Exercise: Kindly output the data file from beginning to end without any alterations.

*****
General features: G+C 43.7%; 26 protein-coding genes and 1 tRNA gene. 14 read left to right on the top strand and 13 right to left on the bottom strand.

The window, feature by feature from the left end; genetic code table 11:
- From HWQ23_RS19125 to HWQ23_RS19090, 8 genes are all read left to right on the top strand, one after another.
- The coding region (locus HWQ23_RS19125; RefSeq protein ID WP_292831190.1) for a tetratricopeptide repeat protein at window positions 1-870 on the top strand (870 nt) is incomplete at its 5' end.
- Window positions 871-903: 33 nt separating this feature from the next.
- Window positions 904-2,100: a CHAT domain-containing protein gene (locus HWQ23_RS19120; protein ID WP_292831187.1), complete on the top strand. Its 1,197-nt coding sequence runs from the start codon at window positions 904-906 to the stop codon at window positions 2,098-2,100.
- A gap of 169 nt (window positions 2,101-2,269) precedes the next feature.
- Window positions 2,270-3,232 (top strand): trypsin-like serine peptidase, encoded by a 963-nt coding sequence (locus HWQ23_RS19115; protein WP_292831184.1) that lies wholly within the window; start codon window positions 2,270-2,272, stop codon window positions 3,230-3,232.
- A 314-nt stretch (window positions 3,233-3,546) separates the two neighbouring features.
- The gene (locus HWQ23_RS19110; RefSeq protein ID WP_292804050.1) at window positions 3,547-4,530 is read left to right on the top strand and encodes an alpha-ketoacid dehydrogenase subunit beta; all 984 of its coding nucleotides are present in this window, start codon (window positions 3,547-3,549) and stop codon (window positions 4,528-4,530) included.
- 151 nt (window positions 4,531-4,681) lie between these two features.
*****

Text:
General features: G+C 43.7%; 26 protein-coding genes and 1 tRNA gene. 14 read left to right on the top strand and 13 right to left on the bottom strand.

The window, feature by feature from the left end; genetic code table 11:
- From HWQ23_RS19125 to HWQ23_RS19090, 8 genes are all read left to right on the top strand, one after another.
- The coding region (locus HWQ23_RS19125; RefSeq protein ID WP_292831190.1) for a tetratricopeptide repeat protein at window positions 1-870 on the top strand (870 nt) is incomplete at its 5' end.
- Window positions 871-903: 33 nt separating this feature from the next.
- Window positions 904-2,100: a CHAT domain-containing protein gene (locus HWQ23_RS19120; protein ID WP_292831187.1), complete on the top strand. Its 1,197-nt coding sequence runs from the start codon at window positions 904-906 to the stop codon at window positions 2,098-2,100.
- A gap of 169 nt (window positions 2,101-2,269) precedes the next feature.
- Window positions 2,270-3,232 (top strand): trypsin-like serine peptidase, encoded by a 963-nt coding sequence (locus HWQ23_RS19115; protein WP_292831184.1) that lies wholly within the window; start codon window positions 2,270-2,272, stop codon window positions 3,230-3,232.
- A 314-nt stretch (window positions 3,233-3,546) separates the two neighbouring features.
- The gene (locus HWQ23_RS19110; RefSeq protein ID WP_292804050.1) at window positions 3,547-4,530 is read left to right on the top strand and encodes an alpha-ketoacid dehydrogenase subunit beta; all 984 of its coding nucleotides are present in this window, start codon (window positions 3,547-3,549) and stop codon (window positions 4,528-4,530) included.
- 151 nt (window positions 4,531-4,681) lie between these two features.